A simple example

Now that we've installed bytewax, let's begin with an end-to-end example. We'll start by building out a simple dataflow that performs count of words in a file.

To begin, save a copy of this text in a file called wordcount.txt:

To be, or not to be, that is the question:
Whether 'tis nobler in the mind to suffer
The slings and arrows of outrageous fortune,
Or to take arms against a sea of troubles
And by opposing end them.

And a copy of the code in a file called wordcount.py.

import operator
import re

from datetime import timedelta, datetime

from bytewax.dataflow import Dataflow
from bytewax.inputs import ManualInputConfig
from bytewax.outputs import StdOutputConfig
from bytewax.execution import run_main
from bytewax.window import SystemClockConfig, TumblingWindowConfig


def input_builder(worker_index, worker_count, resume_state):
    state = None # ignore recovery
    for line in open("wordcount.txt"):
        yield state, line


def lower(line):
    return line.lower()


def tokenize(line):
    return re.findall(r'[^\s!,.?":;0-9]+', line)


def initial_count(word):
    return word, 1
    
    
def add(count1, count2):
    return count1 + count2

clock_config = SystemClockConfig()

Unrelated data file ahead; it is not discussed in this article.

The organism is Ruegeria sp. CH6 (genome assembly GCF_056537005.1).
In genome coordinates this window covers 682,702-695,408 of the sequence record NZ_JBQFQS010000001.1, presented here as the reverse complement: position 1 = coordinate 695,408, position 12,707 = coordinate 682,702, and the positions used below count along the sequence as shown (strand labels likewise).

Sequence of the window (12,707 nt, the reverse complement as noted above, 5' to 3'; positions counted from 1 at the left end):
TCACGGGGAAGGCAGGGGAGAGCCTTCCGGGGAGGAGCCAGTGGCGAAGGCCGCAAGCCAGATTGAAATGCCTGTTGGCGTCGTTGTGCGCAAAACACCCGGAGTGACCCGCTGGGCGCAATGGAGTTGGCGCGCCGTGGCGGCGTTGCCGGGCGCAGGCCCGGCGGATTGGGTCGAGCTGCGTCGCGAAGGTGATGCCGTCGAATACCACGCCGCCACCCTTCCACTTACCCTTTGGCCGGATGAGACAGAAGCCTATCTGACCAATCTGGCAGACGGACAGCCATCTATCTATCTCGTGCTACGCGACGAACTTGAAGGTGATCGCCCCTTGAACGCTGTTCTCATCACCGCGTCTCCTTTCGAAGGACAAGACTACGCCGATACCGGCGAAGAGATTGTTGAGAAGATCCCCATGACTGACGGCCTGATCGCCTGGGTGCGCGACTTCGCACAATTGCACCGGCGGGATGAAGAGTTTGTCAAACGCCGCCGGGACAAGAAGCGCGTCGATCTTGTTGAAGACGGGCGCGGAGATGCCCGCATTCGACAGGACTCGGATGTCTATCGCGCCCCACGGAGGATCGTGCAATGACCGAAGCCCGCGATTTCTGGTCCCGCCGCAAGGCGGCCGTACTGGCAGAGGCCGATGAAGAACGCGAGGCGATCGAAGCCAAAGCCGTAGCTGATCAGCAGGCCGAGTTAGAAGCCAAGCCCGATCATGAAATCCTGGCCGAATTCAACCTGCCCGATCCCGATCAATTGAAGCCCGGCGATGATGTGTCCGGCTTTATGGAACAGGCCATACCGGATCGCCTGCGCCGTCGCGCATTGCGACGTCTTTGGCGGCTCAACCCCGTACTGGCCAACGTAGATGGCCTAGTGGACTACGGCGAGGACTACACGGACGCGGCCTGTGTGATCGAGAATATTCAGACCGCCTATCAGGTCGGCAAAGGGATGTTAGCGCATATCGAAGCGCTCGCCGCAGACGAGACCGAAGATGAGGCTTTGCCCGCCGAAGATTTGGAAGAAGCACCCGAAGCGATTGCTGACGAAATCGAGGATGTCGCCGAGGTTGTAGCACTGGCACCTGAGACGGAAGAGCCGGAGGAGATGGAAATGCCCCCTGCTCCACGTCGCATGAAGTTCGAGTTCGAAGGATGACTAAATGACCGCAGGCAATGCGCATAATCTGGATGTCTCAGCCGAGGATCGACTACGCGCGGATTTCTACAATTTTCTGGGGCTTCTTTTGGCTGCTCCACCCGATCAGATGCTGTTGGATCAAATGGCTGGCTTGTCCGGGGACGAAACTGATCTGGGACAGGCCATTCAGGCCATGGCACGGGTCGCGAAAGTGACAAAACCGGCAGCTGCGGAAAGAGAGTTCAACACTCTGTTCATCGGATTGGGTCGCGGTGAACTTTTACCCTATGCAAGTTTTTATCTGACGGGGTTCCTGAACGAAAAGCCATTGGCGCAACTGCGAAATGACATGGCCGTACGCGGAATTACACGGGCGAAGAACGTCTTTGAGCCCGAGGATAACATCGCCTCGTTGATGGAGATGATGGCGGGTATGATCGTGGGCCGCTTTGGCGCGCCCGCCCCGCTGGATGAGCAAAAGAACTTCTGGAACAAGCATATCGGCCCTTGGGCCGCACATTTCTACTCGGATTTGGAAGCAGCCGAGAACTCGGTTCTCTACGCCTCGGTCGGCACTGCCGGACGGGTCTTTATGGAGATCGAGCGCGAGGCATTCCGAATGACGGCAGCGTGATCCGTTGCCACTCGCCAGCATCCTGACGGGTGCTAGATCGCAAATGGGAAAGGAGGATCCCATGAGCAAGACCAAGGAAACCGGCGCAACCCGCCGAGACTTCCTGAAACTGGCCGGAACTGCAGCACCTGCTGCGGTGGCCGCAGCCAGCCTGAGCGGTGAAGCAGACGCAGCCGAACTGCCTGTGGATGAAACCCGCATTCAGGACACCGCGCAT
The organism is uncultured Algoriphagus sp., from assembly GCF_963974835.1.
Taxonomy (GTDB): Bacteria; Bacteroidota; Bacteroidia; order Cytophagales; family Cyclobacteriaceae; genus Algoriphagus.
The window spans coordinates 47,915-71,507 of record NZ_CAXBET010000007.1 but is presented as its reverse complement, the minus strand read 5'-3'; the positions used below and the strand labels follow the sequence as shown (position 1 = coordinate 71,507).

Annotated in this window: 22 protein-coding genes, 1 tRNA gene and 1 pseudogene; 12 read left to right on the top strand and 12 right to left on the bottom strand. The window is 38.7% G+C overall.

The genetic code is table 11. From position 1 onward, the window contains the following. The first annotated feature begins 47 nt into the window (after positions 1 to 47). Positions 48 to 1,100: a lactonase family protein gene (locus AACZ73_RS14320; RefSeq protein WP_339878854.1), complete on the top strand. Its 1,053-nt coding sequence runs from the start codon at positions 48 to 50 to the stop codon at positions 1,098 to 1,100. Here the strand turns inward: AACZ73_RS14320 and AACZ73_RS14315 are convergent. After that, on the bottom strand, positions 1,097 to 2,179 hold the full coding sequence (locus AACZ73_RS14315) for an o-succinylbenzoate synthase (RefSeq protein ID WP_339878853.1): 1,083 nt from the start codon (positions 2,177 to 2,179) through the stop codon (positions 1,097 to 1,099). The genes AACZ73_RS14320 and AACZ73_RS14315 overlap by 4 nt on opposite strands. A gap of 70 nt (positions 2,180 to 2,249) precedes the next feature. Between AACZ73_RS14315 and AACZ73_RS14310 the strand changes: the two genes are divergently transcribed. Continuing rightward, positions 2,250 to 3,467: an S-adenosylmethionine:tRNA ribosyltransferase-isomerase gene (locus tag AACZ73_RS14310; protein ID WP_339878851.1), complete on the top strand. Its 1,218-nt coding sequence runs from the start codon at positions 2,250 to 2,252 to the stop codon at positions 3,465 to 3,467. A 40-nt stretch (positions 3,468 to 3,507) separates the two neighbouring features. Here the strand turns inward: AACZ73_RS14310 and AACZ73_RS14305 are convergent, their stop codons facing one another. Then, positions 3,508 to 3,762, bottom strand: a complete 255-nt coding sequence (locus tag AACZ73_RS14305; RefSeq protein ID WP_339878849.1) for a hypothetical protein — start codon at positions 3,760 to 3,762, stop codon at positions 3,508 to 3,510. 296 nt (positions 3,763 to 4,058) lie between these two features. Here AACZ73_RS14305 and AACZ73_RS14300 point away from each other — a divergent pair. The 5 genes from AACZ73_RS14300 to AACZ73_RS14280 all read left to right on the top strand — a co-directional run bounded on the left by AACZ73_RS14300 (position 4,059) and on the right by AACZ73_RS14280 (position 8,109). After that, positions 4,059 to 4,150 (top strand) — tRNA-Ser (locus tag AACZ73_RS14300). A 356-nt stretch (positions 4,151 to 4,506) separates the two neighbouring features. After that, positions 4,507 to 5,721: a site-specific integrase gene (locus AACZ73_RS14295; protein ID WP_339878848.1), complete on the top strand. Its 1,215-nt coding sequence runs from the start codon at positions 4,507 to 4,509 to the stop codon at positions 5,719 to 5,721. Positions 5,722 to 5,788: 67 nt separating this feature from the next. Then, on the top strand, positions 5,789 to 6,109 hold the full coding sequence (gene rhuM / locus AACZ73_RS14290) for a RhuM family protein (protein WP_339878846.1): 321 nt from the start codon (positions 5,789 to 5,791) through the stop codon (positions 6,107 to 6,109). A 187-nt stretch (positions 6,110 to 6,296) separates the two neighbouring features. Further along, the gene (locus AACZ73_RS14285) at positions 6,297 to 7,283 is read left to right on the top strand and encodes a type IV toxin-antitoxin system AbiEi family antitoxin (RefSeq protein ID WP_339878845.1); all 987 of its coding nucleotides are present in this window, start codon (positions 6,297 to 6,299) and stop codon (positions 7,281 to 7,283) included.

window_config = TumblingWindowConfig(length=timedelta(seconds=5))

flow = Dataflow()
flow.input("input", ManualInputConfig(input_builder))
flow.map(lower)
flow.flat_map(tokenize)
flow.map(initial_count)
flow.reduce_window("sum", clock_config, window_config, add)
flow.capture(StdOutputConfig())

run_main(flow)

Running the example

Now that we have our program and our input, we can run our example via python ./wordcount.py and see the completed result:

("'tis", 1)
('a', 1)
('against', 1)
('and', 2)
('arms', 1)
('arrows', 1)
('be', 2)
('by', 1)
('end', 1)
('fortune', 1)
('in', 1)
('is', 1)
('mind', 1)
('nobler', 1)
('not', 1)
('of', 2)
('opposing', 1)
('or', 2)
('outrageous', 1)
('question', 1)
('sea', 1)
('slings', 1)
('suffer', 1)
('take', 1)
('that', 1)
('the', 3)
('them', 1)
('to', 4)
('troubles', 1)
('whether', 1)

Unpacking the program

Now that we've run our first bytewax program, let's walk through the components that we used.

In a dataflow program, each step added to the flow will occur in the order that it is added. For our wordcount dataflow, we'll want the following steps:

  • Take a line from the file
  • Lowercase all characters in the line
  • Split the line into words
  • Count the occurrence of each word in the file
  • Print out the result after all the lines have been processed

We'll start with how to get input we'll push through our dataflow.

Take a line from the file

def input_builder(worker_index, worker_count, resume_state):
    # resume_state is used for recovery, we can ignore it for now